Sakis Tolis of Greek extreme metallers ROTTING CHRIST, who have faced controversy due to their name, has told The Metal Tris that there has been a relentless crackdown on freedom of expression in many parts of the world, with some countries implementing repressive laws restricting speech.
"In England, you have freedom of speech, but, believe me, in other countries, you don't," he said (see video below). "It's very important for me — freedom of speech. People cannot express themselves. They have rules — different countries, different cultures, they have rules. We, the metalheads, should be heretics, should be something like… we don't go with the flow, which, for me, is very important in my life. Sometimes you cannot change the world, but maybe you can put a little brick."
Started in 1987, ROTTING CHRIST is one of the oldest black metal bands still in the business. The group has maintained a cult following despite pressure from promoters to change its moniker.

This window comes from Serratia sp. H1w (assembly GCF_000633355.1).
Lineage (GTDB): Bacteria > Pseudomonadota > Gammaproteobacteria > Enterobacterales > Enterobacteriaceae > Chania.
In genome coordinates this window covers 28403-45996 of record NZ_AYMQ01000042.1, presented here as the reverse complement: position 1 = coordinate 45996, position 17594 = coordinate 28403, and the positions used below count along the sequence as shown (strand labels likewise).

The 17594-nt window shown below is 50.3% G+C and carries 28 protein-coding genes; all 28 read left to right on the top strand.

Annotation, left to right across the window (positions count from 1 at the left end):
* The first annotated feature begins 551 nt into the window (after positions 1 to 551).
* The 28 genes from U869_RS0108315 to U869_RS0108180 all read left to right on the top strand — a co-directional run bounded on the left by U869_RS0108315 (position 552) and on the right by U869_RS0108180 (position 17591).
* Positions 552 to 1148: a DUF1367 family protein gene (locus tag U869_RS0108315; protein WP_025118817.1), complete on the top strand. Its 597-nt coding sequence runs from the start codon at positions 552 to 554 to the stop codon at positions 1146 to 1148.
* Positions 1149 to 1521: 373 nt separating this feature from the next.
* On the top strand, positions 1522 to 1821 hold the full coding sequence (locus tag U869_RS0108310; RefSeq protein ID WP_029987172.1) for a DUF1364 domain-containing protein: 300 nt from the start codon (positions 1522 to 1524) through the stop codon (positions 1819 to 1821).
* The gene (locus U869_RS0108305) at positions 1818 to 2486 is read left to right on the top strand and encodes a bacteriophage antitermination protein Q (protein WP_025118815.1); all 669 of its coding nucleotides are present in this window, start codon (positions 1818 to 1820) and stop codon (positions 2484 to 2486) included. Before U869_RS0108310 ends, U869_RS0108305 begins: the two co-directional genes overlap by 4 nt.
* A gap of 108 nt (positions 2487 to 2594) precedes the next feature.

"ROTTING CHRIST, it's a quite offensive name for many people," Sakis acknowledged. "But I keep this name because I believe that all religions are rotting. [There is] a lack of freedom. Actually, I have found very interesting ideas from religions, but I don't like it when someone exploits someone else's beliefs and phobias. There are thousands of people — millions of people — that are ready to kill each other because of someone else's beliefs."
Last April, members of ROTTING CHRIST were arrested in the Eastern European state of Georgia on spurious grounds involving charges of terrorism allegedly based on the band's name.
ROTTING CHRIST's new album, "The Heretics", will be released on February 15 via Season Of Mist. The artwork for the disc was created by Greek artist Maximos Manolis.